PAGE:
Your JavaScript is turned off or you have an old version of Adobe's Flash Player. Get the latest Flash player.
    Chinese-Americans Heart Trump, Bucking National Trendi
    X
    May 27, 2016 5:57 AM
    A new study conducted by three Asian-American organizations shows there are three times as many Democrats as there are Republicans among Asian-American voters, and they favor Hillary Clinton over Donald Trump. But one group, called Chinese-Americans For Trump, is going against the tide and strongly supports the business tycoon. VOA’s Elizabeth Lee caught up with them at a Trump rally and reports from Anaheim, California.
    Video

    Video Chinese-Americans Heart Trump, Bucking National Trend

    A new study conducted by three Asian-American organizations shows there are three times as many Democrats as there are Republicans among Asian-American voters, and they favor Hillary Clinton over Donald Trump. But one group, called Chinese-Americans For Trump, is going against the tide and strongly supports the business tycoon. VOA’s Elizabeth Lee caught up with them at a Trump rally and reports from Anaheim, California.
    Video

    Video Reactions to Trump's Success Polarized Abroad

    What seemed impossible less than a year ago is now almost a certainty. New York real estate mogul Donald Trump has won the number of delegates needed to secure the Republican presidential nomination. The prospect has sparked as much controversy abroad as it has in the United States. Zlatica Hoke has more.
    Video

    Video Drawings by Children in Hiroshima Show Hope and Peace

    On Friday, President Barack Obama will visit Hiroshima, Japan, the first American president to do so while in office. In August 1945, the United States dropped an atomic bomb on the city to force Japan's surrender in World War II. Although their city lay in ruins, some Hiroshima schoolchildren drew pictures of hope and peace. The former students and their drawings are now part of a documentary called “Pictures from a Hiroshima Schoolyard.” VOA's Deborah Block has the story.
    Video

    Video Vietnamese Rapper Performs for Obama

    A prominent young Vietnamese artist told President Obama said she faced roadblocks as a woman rapper, and asked the president about government support for the arts. He asked her to rap, and he even offered to provide a base beat for her. Watch what happened.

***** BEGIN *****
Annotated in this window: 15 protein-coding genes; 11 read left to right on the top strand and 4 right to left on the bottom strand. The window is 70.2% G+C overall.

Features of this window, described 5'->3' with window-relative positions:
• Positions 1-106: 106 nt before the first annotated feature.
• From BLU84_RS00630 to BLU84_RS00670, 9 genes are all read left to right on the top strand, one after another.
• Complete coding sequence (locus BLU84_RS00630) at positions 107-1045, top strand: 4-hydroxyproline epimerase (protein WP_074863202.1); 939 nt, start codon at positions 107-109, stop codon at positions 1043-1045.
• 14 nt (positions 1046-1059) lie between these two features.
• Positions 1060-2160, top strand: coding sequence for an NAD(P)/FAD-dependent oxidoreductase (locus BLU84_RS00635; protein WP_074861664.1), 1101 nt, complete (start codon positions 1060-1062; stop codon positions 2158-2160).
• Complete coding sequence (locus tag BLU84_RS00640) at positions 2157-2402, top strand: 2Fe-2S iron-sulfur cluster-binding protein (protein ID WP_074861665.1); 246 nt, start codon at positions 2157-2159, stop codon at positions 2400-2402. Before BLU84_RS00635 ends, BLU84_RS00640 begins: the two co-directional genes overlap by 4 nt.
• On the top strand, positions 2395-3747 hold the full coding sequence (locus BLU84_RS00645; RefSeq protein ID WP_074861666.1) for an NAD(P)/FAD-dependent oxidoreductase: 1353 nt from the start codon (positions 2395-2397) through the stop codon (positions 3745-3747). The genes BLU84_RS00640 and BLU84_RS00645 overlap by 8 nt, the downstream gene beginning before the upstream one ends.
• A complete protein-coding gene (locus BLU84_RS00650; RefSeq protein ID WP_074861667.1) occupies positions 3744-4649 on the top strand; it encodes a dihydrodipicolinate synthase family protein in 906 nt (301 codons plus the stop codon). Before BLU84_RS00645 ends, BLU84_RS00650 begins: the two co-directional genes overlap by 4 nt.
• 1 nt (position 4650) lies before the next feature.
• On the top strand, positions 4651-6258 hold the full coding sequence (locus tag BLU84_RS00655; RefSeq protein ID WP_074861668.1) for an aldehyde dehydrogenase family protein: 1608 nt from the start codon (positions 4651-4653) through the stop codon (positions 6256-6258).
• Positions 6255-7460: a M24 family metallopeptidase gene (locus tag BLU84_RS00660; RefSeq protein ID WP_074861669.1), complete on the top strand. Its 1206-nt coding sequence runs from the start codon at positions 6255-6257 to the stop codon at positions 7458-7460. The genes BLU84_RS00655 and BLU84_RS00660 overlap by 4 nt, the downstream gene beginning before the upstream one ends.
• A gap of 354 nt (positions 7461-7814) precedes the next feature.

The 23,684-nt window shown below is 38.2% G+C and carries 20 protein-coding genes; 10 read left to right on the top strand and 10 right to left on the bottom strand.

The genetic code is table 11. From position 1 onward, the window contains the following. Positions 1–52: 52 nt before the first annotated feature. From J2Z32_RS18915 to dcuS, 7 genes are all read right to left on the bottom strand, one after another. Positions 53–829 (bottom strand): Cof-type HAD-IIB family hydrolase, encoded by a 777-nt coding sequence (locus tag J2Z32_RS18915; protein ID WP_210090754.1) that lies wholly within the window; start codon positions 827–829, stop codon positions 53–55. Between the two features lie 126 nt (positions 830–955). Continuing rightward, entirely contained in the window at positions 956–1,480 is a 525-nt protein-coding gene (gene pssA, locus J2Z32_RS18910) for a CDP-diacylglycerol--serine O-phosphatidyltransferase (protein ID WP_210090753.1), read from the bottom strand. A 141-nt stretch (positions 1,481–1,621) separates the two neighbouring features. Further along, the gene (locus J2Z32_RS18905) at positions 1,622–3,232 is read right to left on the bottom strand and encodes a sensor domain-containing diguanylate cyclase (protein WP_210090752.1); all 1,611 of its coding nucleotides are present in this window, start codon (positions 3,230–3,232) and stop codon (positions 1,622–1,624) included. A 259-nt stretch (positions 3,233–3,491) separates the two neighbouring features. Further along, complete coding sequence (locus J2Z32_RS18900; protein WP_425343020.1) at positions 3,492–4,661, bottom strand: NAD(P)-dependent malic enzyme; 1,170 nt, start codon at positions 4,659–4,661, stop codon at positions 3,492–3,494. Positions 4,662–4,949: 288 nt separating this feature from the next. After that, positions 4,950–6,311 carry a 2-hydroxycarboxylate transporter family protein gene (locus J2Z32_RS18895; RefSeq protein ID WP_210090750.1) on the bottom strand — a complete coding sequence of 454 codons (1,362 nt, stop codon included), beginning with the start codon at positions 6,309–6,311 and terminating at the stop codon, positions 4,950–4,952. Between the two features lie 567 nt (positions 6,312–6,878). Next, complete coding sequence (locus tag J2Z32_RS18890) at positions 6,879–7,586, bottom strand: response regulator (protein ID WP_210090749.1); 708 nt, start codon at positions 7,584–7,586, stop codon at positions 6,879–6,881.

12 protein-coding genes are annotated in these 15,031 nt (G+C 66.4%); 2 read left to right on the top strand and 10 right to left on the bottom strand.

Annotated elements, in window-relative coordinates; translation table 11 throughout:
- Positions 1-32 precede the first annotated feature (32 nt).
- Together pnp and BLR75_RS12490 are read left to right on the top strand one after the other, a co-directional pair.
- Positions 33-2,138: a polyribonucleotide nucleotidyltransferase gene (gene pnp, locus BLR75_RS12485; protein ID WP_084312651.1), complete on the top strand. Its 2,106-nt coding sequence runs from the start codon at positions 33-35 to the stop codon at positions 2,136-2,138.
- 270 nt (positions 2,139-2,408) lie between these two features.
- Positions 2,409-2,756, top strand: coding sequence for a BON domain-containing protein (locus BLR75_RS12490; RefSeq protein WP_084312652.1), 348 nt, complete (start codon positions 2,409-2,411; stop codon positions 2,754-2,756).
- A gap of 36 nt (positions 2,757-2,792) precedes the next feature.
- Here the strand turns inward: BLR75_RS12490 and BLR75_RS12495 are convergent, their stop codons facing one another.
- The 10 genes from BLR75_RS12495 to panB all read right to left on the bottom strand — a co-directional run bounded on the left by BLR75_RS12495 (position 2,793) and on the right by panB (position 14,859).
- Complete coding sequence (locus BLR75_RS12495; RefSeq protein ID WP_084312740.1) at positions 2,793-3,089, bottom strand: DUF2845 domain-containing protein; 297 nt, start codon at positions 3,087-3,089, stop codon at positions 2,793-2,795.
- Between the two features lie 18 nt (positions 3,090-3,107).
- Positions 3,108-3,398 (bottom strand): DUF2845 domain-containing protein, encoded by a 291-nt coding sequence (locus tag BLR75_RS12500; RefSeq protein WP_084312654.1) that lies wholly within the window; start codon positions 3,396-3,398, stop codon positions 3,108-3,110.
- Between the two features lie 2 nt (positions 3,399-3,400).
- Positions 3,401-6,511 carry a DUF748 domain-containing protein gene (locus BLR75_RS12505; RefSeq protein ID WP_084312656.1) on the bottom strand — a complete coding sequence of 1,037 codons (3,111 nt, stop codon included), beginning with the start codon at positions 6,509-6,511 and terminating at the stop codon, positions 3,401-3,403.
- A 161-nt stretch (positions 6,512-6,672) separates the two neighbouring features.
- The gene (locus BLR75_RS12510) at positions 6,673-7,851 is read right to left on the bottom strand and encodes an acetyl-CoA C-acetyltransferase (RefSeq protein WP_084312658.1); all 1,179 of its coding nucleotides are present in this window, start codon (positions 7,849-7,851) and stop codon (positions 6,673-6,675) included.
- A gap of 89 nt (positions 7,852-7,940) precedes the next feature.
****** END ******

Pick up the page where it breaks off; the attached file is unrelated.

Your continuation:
Video

    Video Roots Run Deep for Tunisia's Dwindling Jewish Community

    This week, hundreds of Jewish pilgrims are defying terrorist threats to celebrate an ancient religious festival on the Tunisian island of Djerba. The festivities cast a spotlight on North Africa's once-vibrant Jewish population that has all but died out in recent decades. Despite rising threats of militant Islam and the country's battered economy, one of the Arab world's last Jewish communities is staying put and nurturing a new generation. VOA’s Lisa Bryant reports.
    Video

    Video Meet Your New Co-Worker: The Robot

    Increasing numbers of robots are joining the workforce, as companies scale back and more processes become automated. The latest robots are flexible and collaborative, built to work alongside humans as opposed to replacing them. VOA’s Tina Trinh looks at the next generation of automated employees helping out their human colleagues.
    Video

    Video Wheelchair Technology in Tune With Times

    Technologies for the disabled, including wheelchair technology, are advancing just as quickly as everything else in the digital age. Two new advances in wheelchairs offer improved control and a more comfortable fit. VOA's George Putic reports.
    Video

    Video Baby Boxes Offer Safe Haven for Unwanted Children

    No one knows exactly how many babies are abandoned worldwide each year. The statistic is a difficult one to determine because it is illegal in most places. Therefore unwanted babies are often hidden and left to die. But as Erika Celeste reports from Woodburn, Indiana, a new program hopes to make surrendering infants safer for everyone.
    Video

    Video California Celebration Showcases Local Wines, Balloons

    Communities in the U.S. often hold festivals to show what makes them special. In California, for example, farmers near Fresno celebrate their figs and those around Gilmore showcase their garlic. Mike O'Sullivan reports that the wine-producing region of Temecula offers local vintages in an annual festival where rides on hot-air balloons add to the excitement.
    Video

    Video US Elementary School Offers Living Science Lessons

    Zero is not a good score on a test at school. But Discovery Elementary is proud of its “net zero” rating. Net zero describes a building in which the amount of energy provided by on-site renewable sources equals the amount of energy the building uses. As Faiza Elmasry tells us, the innovative features in the building turn the school into a teaching tool, where kids can't help but learn about science and sustainability. Faith Lapidus narrates.

    Special Report

    Adrift The Invisible African Diaspora